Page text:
Snippets of Myrna Loy

There was only one Myrna Loy, a woman who possessed a beauty and talent that are the stuff of legend.  Her impeccable style, dramatic flair and comedic timing make her a perennial favorite.  Ms. Loy would have celebrated a birthday today and I can’t let the day slip by without posting something in her honor – here are snippets of Myrna Loy.

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[on her work with William Powell] “I never enjoyed my work more than when I worked with William Powell. He was a brilliant actor, a delightful companion, a great friend and, above all, a true gentleman.”

A favorite scene from Jack Conway’s, Libeled Lady (1936), “Have you been proposed to much?” featuring Myrna and her all-time best co-star, William Powell.

Lux Presents Hollywood

Included in the following clip are both “The Thin Man” and “After the Thin Man” broadcasts featuring one of Hollywood’s greatest on-screen and on the air couples.

[on her character “Nora Charles” from the “Thin Man” films] “Nora of “The Thin Man” was different . . . Nora had a gorgeous sense of humor; she appreciated the distinctive grace of her husband’s wit. She laughed . . . at him and with him when he was funny. What’s more, she laughed at herself. Besides having tolerance, she was a good guy. She was courageous and interested in living and she enjoyed doing all the things she did. You understand, she had a good time, always.”

From April 5, 1955, an episode of General Electric Theater, an American anthology series hosted by Ronald W. Reagan that was broadcast on CBS radio and television.  This is a television episode titled, “It Gives Me Great Pleasure” in which Ms. Loy stars alongside Reagan, Lois Bolton, Howard Kennedy, Robert Preston and Zachary Scott.

Finally, a television interview with Ms. Loy taped on May 25, 1973 from the public television series, “Day and Night” hosted by James Day.

Myrna Loy was wonderful to look at and a joy to listen to – I’ve never encountered a fan of classic film who’d dispute that.  For more images and clips on this classic of classics, take a look at a previous post I did in her honor here.  I just love her and she is remembered today and always with great fondness.

[Referring to her “perfect wife” typecasting] “Some perfect wife I am. I’ve been married four times, divorced four times, have no children, and can’t boil an egg.”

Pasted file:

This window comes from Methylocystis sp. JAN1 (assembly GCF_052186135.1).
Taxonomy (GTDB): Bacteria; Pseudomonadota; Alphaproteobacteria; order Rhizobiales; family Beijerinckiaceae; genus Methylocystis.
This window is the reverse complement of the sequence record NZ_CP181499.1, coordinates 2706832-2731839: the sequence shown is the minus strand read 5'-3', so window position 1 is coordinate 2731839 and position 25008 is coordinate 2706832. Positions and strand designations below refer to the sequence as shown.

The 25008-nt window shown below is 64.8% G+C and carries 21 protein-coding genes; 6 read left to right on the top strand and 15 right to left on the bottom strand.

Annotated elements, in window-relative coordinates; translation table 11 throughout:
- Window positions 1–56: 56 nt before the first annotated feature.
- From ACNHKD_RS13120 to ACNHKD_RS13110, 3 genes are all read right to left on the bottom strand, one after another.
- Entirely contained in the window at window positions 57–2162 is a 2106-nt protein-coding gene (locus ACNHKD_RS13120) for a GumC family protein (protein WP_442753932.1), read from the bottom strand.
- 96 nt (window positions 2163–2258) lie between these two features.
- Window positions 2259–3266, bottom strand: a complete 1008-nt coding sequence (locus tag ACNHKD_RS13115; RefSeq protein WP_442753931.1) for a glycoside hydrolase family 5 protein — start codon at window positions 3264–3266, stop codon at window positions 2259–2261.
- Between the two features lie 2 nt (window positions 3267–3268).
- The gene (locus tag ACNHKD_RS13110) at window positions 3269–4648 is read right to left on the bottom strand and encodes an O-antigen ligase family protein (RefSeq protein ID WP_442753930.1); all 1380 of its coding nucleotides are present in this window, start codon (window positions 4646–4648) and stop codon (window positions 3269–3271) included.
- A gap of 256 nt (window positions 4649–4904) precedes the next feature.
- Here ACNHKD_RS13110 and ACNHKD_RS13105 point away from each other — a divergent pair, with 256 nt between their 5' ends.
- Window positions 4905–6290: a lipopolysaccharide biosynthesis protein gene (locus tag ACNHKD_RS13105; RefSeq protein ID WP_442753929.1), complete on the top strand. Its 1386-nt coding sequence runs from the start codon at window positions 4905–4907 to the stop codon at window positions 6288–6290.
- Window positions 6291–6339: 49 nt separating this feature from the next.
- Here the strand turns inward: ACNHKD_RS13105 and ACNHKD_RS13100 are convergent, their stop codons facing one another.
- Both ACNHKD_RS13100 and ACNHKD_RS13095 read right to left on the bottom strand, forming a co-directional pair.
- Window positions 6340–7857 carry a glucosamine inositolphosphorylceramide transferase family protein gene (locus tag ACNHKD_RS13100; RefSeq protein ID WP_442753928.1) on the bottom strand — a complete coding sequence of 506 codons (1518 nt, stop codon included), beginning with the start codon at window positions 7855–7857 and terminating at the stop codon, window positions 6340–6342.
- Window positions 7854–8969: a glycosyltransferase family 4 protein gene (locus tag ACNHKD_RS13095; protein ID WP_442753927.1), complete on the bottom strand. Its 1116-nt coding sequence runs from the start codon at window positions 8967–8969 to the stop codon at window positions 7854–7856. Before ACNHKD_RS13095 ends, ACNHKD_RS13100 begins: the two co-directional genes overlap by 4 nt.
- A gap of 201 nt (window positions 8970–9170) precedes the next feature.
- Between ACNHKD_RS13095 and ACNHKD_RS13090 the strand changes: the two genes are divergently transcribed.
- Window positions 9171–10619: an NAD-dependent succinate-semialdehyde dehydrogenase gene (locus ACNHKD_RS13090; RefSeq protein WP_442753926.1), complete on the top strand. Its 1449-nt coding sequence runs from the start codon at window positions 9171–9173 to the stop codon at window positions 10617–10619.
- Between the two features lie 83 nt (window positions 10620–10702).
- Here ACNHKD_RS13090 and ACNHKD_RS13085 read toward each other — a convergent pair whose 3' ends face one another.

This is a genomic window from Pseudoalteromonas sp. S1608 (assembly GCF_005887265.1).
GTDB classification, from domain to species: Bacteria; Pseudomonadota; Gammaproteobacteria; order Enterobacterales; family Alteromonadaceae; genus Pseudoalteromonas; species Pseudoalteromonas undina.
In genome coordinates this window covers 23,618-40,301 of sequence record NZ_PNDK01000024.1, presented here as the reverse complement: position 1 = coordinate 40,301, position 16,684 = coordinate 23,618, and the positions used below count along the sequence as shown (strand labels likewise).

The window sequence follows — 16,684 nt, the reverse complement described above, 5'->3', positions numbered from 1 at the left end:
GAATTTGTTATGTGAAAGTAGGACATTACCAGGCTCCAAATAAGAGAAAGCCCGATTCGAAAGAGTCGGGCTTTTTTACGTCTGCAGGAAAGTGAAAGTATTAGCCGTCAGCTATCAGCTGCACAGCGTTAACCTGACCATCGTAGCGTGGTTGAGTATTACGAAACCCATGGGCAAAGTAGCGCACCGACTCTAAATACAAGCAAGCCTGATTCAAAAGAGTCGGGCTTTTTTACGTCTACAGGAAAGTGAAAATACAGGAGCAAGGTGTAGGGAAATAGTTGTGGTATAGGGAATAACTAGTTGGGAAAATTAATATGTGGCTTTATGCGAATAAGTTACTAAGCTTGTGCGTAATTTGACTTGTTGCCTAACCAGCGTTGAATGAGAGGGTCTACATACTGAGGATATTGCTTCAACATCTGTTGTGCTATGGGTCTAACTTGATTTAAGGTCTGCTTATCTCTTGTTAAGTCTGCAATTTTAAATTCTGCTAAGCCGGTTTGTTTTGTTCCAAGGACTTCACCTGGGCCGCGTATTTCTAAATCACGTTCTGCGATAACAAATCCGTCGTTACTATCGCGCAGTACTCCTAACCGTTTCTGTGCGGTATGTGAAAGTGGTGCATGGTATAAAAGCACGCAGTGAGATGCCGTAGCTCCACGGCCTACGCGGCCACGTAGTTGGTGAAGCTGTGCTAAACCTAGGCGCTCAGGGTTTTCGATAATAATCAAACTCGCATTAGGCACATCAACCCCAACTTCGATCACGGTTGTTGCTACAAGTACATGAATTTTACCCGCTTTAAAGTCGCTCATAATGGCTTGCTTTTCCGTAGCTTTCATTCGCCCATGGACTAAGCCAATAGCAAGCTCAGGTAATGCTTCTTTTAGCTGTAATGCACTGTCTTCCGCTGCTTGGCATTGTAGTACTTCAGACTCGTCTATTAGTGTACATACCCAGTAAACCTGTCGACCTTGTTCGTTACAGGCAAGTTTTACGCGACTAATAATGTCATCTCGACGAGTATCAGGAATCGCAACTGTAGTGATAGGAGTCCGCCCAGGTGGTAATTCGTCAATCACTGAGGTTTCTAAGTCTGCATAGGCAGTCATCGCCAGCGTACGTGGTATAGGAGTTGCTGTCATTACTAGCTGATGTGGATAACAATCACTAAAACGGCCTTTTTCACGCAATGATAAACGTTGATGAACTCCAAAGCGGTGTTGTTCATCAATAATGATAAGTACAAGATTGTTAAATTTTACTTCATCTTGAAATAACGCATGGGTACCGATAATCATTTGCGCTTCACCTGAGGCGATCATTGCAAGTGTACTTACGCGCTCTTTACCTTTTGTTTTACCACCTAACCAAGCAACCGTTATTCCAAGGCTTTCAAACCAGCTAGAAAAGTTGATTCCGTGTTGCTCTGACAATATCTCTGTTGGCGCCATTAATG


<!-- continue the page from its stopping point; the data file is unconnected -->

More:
11 thoughts

  1. THIS! Is perfect, and just what she needed to honor her day today. I love her more than anything, as you know. So now I’m verklempt……what a woman.

  2. Wow! Thank you so much for links to Myrna’s TV interview and Tv and Radio appearances.
    She is perfect,isn’t she. I wish she had done more with Cary Grant,in particular dramatic roles.

      1. Apparently she gifted Greer Garson a career by refusing Goodbye Mr. Chips to go to Fox for The Rains Came. Hitchcock wanted her for Tippi Hedren’s mother in Marnie but she turned him down, she didn’t want to do the monster mommy roles her peers were doing. Too bad, she’d have been great! It’s not drama, but the scene in Blandings where she goes off on Cary is excellent, and when Bill Powell makes her cry in I Love You Again she is heartbreaking – in the middle of a screwball comedy!

  3. Love Miss Loy for so many reasons! That she was Oscarless, save the non competitive one they gave her when she was to ill to really enjoy it, is yet another black eye for the academy. I’ve seen that interview clip before and found it fascinating. Not only a great actress but a committed and extremely civic minded private citizen. I have many favorites among her films: The Bachelor & the Bobbysoxer, The Best Years of Our Lives, Mr Blandings, Midnight Lace and on and on but just recently added a new one to that group. A couple of weeks ago I saw The Rains Came and was quite impressed with the whole picture and Myrna in particular. She played what was basically a high class tramp, I believe what they use to term an adventuress, who is reformed by her love of Tyrone Power, rarely looking better than he does here. It was an atypical role for her but she made it thoroughly believable. George Brent, an actor I find functional to the plot most of the time and no more, is excellent too perhaps his best performance. Surely the best I’ve ever seen him give.

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